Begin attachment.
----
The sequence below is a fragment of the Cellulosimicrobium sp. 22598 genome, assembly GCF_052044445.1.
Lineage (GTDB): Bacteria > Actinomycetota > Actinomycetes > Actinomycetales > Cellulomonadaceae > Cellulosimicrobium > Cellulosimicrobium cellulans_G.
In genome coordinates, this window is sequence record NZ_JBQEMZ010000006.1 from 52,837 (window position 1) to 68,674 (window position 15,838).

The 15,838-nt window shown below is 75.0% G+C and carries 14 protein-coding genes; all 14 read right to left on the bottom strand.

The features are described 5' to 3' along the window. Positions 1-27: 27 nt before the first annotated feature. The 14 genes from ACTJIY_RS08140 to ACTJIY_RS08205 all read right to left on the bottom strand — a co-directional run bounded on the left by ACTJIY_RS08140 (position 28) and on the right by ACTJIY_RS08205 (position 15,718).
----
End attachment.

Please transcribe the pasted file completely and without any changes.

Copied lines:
The sequence below is a fragment of the Cellulosimicrobium sp. 22598 genome, assembly GCF_052044445.1.
Lineage (GTDB): Bacteria > Actinomycetota > Actinomycetes > Actinomycetales > Cellulomonadaceae > Cellulosimicrobium > Cellulosimicrobium cellulans_G.
In genome coordinates, this window is sequence record NZ_JBQEMZ010000006.1 from 52,837 (window position 1) to 68,674 (window position 15,838).

The 15,838-nt window shown below is 75.0% G+C and carries 14 protein-coding genes; all 14 read right to left on the bottom strand.

The features are described 5' to 3' along the window. Positions 1-27: 27 nt before the first annotated feature. The 14 genes from ACTJIY_RS08140 to ACTJIY_RS08205 all read right to left on the bottom strand — a co-directional run bounded on the left by ACTJIY_RS08140 (position 28) and on the right by ACTJIY_RS08205 (position 15,718).